top of page

Media Literacy and YouTube

The media and its rules haven’t changed. We have newer platforms like YouTube, YouNow and TikTok, but the old rules still apply. This is bad news for your average youtuber.

I go back and forth whether Google was good for YouTube. Some say Google buying them was the only alternative because the platform was at risk of getting sued by copyright owners out of existence.

The one thing that YouTube has given use is a place to upload archival footage, like old commercials and shows. It has also moved the public access TV crowd to the online streaming world. And picked up many more content producers due to its ease of use, coupled with the fact that in-home studios and shooting video with your phone are easy things these days.

But the more things change, the more they stay the same. Copyright law still exists. And to make money, you still have to get advertisers.

And don’t get me wrong here. YouTube is the greatest democratic video platform ever. But it ain’t so great for your average Joe who thinks that they can make money utilizing it.

Let’s admit it. The audience is cheap and lazy. I’m cheap and lazy when it comes to consuming content. We don’t want to pay for YouTube videos, so YouTube came up with a way to try to monetize for content producers–giving them a few pennies for tons of impressions. And because the YouTube audience has aged, and we’re lazy, we don’t want to seek out unique videos by scouring websites. All our lazy fingers can do is click that YouTube app button.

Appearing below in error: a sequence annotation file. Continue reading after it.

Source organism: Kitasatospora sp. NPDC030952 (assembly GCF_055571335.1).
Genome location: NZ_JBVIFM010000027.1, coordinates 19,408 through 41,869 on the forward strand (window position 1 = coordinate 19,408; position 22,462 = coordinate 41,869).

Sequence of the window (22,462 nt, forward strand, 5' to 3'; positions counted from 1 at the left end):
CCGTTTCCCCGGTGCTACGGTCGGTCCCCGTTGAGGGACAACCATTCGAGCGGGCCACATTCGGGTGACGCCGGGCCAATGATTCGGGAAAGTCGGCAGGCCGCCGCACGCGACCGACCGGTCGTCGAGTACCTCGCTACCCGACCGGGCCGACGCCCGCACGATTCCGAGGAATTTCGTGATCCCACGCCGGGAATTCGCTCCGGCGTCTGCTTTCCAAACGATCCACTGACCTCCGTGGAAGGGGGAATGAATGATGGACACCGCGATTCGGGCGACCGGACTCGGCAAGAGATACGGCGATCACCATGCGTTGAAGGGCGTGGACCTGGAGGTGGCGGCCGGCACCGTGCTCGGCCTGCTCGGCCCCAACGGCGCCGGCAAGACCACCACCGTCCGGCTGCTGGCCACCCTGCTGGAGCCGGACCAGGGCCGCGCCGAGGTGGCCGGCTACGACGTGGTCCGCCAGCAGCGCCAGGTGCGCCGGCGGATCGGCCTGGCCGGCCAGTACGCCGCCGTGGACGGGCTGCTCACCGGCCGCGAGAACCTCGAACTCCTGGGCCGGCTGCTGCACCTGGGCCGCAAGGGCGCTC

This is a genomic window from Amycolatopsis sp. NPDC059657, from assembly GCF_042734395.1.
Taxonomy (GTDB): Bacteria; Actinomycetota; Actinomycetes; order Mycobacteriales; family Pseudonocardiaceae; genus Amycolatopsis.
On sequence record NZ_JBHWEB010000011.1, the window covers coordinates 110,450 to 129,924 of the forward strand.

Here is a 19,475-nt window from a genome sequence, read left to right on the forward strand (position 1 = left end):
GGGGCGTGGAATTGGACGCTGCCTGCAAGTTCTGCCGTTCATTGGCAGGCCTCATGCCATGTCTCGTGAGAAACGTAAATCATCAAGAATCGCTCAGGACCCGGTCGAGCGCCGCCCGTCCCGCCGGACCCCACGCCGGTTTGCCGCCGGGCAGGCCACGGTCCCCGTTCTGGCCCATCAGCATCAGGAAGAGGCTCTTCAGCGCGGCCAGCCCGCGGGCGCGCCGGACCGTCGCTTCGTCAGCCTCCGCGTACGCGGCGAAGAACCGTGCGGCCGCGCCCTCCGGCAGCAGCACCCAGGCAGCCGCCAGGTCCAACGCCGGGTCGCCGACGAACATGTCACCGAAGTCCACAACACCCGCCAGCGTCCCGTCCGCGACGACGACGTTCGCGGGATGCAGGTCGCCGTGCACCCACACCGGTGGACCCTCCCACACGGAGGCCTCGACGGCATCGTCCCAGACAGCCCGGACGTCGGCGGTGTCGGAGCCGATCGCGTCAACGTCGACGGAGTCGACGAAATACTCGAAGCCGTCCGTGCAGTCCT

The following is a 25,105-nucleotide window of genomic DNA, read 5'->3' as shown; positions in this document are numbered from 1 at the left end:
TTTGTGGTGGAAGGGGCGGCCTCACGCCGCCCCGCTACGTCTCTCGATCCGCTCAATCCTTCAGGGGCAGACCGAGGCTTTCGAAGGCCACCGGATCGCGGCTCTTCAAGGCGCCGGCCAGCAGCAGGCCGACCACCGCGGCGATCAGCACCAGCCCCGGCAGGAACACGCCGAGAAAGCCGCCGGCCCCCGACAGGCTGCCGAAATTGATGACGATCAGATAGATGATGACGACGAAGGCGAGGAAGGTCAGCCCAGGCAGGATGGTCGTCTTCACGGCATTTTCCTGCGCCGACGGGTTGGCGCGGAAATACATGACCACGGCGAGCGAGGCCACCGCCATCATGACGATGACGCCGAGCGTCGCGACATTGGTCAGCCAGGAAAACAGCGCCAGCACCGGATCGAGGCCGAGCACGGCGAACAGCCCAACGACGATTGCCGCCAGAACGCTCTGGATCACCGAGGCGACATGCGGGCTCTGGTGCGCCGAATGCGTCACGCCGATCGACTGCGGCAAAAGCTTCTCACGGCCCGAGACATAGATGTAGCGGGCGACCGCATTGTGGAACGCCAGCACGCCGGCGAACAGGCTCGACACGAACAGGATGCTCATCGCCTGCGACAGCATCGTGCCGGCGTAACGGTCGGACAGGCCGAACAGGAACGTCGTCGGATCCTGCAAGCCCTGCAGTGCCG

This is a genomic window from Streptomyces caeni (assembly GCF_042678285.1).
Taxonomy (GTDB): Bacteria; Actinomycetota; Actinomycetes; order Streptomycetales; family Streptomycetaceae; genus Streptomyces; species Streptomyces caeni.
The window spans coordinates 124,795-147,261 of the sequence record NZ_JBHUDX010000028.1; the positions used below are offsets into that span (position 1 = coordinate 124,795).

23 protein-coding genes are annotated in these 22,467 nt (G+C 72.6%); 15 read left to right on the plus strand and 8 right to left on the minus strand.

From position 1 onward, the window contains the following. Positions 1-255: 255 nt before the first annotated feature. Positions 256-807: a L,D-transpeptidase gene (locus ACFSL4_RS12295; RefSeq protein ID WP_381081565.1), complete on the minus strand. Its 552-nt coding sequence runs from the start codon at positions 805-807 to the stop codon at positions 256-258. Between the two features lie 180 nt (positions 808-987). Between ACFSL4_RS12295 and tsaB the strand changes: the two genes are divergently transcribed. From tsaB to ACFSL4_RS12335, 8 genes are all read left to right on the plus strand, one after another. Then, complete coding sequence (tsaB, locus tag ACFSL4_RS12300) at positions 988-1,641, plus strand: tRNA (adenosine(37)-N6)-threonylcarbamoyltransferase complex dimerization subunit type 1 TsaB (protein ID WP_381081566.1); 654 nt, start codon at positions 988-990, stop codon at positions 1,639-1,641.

But you have to play by the rules, right? And what do the traditional rules dictate? Well, if you want to produce a show and make money off of it, you have to get a sponsor. Once you get a sponsor, you can pretty easily find a TV station, streaming service or network to put your product on the air. Can you do this on YouTube? Not in the traditional sense. You can’t have a commercial spot before or in the middle of your video–it’s literally against the terms of service. So, the way people have been monetizing their content when it comes to video for about 70 years is prohibited by YouTube. Why? Because they want a piece of the action. They want 45% of the revenue when you enable ads on your content. So most creators get 55% of almost nothing, and YouTube gets 45% of almost nothing. But 45% of almost nothing from millions of videos adds up to something.

What about the other traditional form of getting a program on a platform–the barter deal? You’ll give a platform or network your content for free and include your own sponsorship. The platform or network gets to insert their own commercials in your program where you leave some holes for them to fill. That way you make money and they make money. But this also can’t happen on YouTube.

So what are most people left with, besides paid product placements and endorsements? Using YouTube as a promotional tool. Actually, this isn’t a bad idea. YouTube actually lets you do that. YouTubes rules actually state that you can upload “an original video to YouTube, or maintain... an original channel on YouTube, to promote your business or artistic enterprise” in General Use of the Service—Permissions and Restrictions section “E.”